Did you know that each of our guts has a unique living community containing billions of bacteria? It’s called the microbiome, and on this edition of DataDish, we’re taking a journey to the center of the gut, led by Megan Meyer, PhD.
Megan is Director of Science Communications at the International Food Information Council Foundation. She has a bachelor’s degree in biology from Loyola University Maryland, as well as a PhD in microbiology and immunology, focused on nutritional immunology, from the University of North Carolina at Chapel Hill.
In this episode, Megan addresses the following topics:
- Defining the microbiome: The microbiome is the collection of microbial genomes, or the genetic information in these singular, cellular microbes. The microbiota is the collection of those microbes. The microbiome aids in immune system, gut and metabolic function.
- How big is the microbiota? Micro– may make one think that the microbiota is small, but the microbiome is large. The entire microbiome has as many bacterial cells as all of the cells in a human being. However, some research shows that there is more genetic information in these cells.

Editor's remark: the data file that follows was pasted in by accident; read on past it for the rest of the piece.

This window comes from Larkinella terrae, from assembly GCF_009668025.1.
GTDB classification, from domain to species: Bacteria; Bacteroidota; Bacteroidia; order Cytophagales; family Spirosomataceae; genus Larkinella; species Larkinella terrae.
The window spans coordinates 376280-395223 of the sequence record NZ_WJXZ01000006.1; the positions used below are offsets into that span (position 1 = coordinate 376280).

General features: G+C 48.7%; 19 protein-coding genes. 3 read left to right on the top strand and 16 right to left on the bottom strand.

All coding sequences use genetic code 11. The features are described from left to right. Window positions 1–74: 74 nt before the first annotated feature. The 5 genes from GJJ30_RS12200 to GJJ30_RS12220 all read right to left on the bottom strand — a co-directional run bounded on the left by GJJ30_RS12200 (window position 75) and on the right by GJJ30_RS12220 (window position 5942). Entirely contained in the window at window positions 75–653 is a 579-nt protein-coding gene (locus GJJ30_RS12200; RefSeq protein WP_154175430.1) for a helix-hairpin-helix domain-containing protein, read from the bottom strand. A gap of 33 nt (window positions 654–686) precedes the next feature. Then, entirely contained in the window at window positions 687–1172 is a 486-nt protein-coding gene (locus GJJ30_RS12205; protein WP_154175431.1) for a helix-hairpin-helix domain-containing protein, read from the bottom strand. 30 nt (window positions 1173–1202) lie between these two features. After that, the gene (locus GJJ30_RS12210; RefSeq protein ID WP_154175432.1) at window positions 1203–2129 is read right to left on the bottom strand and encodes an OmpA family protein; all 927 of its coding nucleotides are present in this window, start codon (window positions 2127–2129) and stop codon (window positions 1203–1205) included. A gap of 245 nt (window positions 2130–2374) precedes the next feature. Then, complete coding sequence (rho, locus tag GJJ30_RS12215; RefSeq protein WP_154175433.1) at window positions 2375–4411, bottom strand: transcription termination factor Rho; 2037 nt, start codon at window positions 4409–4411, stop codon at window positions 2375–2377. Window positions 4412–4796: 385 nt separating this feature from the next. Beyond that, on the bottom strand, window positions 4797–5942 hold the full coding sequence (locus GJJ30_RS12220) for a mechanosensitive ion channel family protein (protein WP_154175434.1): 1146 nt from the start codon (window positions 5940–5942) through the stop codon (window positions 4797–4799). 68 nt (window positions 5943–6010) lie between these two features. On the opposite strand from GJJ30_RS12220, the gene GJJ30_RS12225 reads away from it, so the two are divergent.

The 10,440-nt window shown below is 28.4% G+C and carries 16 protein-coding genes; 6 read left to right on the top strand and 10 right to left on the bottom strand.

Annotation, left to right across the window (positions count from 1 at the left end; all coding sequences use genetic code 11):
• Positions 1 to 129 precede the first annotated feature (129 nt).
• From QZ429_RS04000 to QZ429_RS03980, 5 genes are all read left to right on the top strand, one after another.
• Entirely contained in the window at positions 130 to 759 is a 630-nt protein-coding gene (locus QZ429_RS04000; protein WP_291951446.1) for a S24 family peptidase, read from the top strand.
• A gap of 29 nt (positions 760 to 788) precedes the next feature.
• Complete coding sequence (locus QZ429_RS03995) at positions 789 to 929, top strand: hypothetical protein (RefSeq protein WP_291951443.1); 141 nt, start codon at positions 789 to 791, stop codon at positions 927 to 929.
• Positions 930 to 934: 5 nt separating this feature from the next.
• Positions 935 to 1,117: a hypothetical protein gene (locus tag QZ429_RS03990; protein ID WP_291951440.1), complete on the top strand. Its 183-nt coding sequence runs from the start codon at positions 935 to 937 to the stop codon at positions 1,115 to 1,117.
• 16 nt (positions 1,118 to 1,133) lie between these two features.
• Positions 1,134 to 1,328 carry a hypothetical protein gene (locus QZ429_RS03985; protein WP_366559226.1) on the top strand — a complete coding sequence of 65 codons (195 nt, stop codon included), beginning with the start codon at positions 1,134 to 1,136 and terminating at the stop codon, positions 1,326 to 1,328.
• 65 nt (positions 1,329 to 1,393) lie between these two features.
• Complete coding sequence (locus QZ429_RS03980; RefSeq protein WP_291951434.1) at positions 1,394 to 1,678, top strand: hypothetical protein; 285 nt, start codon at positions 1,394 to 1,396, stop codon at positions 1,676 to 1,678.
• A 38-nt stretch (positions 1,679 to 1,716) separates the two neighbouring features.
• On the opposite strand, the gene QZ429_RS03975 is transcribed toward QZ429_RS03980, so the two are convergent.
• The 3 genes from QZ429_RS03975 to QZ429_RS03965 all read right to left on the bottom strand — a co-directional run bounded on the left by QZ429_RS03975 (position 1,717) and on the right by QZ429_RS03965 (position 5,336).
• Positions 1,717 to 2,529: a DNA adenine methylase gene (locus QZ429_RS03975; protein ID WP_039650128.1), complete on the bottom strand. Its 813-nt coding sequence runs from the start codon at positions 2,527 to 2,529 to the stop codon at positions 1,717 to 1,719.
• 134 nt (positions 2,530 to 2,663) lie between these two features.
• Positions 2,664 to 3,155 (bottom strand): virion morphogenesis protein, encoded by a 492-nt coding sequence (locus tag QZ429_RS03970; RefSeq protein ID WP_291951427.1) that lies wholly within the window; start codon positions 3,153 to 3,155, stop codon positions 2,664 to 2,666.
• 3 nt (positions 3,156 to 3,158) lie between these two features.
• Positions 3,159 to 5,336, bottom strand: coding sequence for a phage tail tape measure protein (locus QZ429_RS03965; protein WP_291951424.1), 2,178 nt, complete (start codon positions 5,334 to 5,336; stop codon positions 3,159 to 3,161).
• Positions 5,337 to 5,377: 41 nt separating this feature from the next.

- What can harm our microbiome? Antibiotics, although absolutely necessary to fight a bacterial infection, can harm our microbiome. However, there are mechanisms to build up our microbiome, and food is one of them.
- Probiotics vs. prebiotics: Probiotics are the bacteria in the gut that support the microbiome. Foods with probiotics include yogurt, buttermilk, kefir, kombucha, kimchi, sauerkraut, cabbage and fermented soy products. Prebiotics are the food for probiotics. Prebiotics are found in leeks, onions, packaged foods and certain fibers. Both probiotics and prebiotics can be found in fortified foods and supplements.
- Emerging research: New research is looking at genetic factors that influence the microbiome. Megan predicts that emerging microbiome studies will include research on strain-specific health benefits and specific food groups.
Enjoy the podcast! We hope you’re looking forward to learning more about the microbiome as future studies emerge.
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